Earlier this month, I got to have a quick rendezvous with fellow JuJo owners where I got up-close and personal with their stash of washi tapes, vintage ephemeras, DIY vintage postcards, craft supplies, and their Junk Journals (JuJo).
Cover of JuJo
A Junk Journal (JuJo) is a keepsake of memories, ideas, and experiences. What sets it apart from ordinary journals is that it is a hodge-podge of recycled materials bound together (trust me, I am a solid fan of anything recycled/upcycled). The medley of memorabilia and the assortment of recycled materials such as cereal boxes, old tickets, decorative papers, wax papers, old books, and old notebooks speak of the owner’s interests or characteristics, thus giving each JuJo a unique touch. If you are a fan of vintage stuff, your junk journal will most likely be filled with pretty but quaint oldfangled designs.
Cereal box cover for my JuJo. I got the discs (a special type of rings) as preowned. They cost around 120 pesos for six. Great find!
All of these bookmarks are made from scrap cardboards and papers. My JuJo wouldn’t be complete without these handmade bookmarks.
A Junk Journal has yet to find its way into mainstream journal users. I am so grateful for Tina, an avid JuJo maker, who initiated the Junk Journal PH group to gather more people who are interested in creating a JuJo.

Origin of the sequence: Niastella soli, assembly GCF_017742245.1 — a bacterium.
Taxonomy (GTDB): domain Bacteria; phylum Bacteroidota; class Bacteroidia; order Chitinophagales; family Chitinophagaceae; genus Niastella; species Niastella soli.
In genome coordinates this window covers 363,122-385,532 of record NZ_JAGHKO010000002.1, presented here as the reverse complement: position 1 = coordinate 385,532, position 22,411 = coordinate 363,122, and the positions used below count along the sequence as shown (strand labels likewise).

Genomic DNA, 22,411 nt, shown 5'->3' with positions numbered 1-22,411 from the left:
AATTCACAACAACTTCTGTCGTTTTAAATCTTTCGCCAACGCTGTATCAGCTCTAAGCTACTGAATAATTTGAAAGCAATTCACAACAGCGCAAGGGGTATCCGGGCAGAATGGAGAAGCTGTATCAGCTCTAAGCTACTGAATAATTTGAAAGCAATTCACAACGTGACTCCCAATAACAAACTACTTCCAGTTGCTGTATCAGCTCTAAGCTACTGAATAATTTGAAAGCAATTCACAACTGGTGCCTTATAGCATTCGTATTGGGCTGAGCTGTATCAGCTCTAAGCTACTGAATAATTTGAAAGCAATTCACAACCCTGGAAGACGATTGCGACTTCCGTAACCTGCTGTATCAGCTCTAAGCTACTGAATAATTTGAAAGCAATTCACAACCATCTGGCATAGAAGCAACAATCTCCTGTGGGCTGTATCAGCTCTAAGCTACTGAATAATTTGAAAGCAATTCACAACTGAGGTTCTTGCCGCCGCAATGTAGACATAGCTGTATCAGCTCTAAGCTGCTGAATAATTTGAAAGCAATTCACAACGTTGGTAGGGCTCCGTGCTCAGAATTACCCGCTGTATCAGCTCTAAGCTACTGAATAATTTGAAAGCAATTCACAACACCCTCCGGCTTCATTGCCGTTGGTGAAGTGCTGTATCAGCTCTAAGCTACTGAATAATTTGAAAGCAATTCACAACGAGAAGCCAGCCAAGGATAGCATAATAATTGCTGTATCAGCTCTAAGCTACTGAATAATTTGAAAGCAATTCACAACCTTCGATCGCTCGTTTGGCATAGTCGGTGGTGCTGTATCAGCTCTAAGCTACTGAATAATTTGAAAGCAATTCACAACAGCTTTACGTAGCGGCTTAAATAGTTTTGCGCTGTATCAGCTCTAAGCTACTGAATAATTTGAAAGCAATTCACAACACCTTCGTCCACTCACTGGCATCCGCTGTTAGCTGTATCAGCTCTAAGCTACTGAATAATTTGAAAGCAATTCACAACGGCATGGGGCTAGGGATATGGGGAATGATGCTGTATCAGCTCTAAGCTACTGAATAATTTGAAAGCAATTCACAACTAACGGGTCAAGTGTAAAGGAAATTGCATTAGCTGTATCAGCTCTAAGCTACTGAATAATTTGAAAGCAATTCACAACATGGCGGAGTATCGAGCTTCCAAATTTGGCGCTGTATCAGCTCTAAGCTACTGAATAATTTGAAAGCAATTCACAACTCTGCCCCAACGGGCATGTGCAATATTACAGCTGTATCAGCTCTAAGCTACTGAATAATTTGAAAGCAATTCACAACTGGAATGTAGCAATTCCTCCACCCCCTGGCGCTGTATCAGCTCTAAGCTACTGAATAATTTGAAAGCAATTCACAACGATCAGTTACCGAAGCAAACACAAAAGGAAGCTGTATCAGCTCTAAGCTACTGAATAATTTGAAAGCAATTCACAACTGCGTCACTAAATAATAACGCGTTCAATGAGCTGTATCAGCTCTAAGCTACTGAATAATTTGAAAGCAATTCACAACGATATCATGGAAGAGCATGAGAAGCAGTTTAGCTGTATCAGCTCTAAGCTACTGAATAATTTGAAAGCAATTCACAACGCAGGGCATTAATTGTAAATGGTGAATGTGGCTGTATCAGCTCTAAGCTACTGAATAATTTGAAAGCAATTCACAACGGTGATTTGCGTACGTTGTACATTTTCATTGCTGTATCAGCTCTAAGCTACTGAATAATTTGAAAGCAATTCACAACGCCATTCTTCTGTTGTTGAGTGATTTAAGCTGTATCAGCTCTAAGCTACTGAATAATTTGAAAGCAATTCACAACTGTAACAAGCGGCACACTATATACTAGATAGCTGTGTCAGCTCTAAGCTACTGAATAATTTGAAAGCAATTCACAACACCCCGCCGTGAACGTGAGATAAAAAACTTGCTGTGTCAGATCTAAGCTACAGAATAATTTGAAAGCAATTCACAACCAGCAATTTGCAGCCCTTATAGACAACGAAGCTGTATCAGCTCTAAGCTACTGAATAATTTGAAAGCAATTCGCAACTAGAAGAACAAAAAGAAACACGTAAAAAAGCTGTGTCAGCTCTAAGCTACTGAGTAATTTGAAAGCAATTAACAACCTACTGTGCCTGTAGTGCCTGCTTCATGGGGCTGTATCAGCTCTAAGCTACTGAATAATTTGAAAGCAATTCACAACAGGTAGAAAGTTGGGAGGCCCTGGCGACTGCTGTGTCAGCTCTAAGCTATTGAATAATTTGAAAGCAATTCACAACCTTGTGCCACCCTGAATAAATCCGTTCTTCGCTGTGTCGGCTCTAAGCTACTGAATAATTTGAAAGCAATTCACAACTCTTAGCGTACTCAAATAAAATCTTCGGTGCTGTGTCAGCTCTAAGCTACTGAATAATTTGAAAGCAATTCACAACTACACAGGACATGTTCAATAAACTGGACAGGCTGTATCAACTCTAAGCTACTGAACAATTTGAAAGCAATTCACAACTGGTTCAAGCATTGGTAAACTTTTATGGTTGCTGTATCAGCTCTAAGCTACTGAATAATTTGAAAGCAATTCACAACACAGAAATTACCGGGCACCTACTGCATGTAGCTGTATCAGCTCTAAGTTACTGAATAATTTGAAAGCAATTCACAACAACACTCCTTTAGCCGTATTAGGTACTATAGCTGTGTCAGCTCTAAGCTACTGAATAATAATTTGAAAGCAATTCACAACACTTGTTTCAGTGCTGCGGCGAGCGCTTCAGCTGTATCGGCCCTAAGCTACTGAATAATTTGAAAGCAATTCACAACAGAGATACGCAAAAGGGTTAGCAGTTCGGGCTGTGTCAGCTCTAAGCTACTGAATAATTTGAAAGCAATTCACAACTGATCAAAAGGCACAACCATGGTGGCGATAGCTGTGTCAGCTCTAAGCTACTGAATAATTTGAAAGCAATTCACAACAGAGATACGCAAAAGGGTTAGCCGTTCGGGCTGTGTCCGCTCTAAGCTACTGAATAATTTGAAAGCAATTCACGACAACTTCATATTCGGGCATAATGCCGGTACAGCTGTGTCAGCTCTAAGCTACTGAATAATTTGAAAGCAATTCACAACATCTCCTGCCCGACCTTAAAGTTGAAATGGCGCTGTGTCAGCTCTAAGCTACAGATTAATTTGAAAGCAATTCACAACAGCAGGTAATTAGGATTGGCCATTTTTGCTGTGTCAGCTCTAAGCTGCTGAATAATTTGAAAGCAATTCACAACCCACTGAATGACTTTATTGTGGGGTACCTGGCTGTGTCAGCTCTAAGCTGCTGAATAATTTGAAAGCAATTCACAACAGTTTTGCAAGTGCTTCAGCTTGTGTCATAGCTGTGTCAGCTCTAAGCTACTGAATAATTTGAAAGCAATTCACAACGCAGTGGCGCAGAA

A tribute to a loving memory.
Beneath the Juniper Tree’s Journal.
If a JuJo piques your interest, start off by collecting what interests you the most and compile them into a handmade notebook or journal using any materials that suit your liking. Unlike a daily journal, a JuJo is random and spontaneous. You dump it with stickers, ephemeras, or any “junk” which you think fits your entry. You’ll eventually find yourself getting hooked and giving some bargain book- and craft- stores a once-over for that one postcard or sticker that fits your JuJo.
Making a Junk Journal is a good activity to channel your creativity and resourcefulness. Not only does it boost creativity, but it is a great way to de-stress, as well. Also, if writing isn’t your penchant, you can fill your JuJo with any “junk” that represents or mirrors your experiences or ideas. You can set a theme or a style – surprise yourself with the limitless possibilities of a JuJo. After all, your memories, experiences, and ideas deserve a keepsake.
JuJo owners Tina and Stephanie. Tina initiated the meet-up for her group, Junk Journal PH.
Are you interested in creating a JuJo?